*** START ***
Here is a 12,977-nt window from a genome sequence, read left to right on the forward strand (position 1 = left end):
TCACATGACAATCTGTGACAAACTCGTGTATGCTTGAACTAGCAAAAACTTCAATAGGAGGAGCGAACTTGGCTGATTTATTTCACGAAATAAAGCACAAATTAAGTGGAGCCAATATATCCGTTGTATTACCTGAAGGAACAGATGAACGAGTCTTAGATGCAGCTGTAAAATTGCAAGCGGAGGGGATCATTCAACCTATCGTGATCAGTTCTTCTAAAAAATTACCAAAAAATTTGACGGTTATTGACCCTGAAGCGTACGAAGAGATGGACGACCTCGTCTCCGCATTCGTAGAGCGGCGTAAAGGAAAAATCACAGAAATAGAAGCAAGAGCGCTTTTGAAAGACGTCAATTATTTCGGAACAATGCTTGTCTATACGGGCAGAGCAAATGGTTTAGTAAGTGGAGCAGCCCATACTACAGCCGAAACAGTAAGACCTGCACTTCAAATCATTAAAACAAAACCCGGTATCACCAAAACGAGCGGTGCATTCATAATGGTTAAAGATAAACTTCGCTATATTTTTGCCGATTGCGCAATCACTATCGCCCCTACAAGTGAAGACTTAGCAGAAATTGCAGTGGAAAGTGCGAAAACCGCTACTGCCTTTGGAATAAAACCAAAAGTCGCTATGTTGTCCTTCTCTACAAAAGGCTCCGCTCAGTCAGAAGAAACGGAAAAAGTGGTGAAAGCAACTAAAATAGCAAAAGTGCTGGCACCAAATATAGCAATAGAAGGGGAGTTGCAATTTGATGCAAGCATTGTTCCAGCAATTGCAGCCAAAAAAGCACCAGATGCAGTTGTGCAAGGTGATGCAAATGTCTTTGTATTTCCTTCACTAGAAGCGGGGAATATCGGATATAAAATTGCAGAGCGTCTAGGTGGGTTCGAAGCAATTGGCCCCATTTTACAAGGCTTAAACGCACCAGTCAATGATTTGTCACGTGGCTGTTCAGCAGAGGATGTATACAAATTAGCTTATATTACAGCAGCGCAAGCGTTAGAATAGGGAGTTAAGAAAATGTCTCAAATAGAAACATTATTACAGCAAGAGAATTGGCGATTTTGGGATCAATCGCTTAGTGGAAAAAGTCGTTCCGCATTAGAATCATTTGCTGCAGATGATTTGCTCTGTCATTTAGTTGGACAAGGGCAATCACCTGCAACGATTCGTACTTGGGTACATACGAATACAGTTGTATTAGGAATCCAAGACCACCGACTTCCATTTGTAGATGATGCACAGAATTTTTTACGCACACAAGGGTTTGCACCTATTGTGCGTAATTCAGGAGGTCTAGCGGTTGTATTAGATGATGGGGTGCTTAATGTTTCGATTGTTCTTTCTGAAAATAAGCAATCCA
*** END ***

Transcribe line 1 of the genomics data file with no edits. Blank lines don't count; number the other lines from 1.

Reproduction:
Here is a 12,977-nt window from a genome sequence, read left to right on the forward strand (position 1 = left end):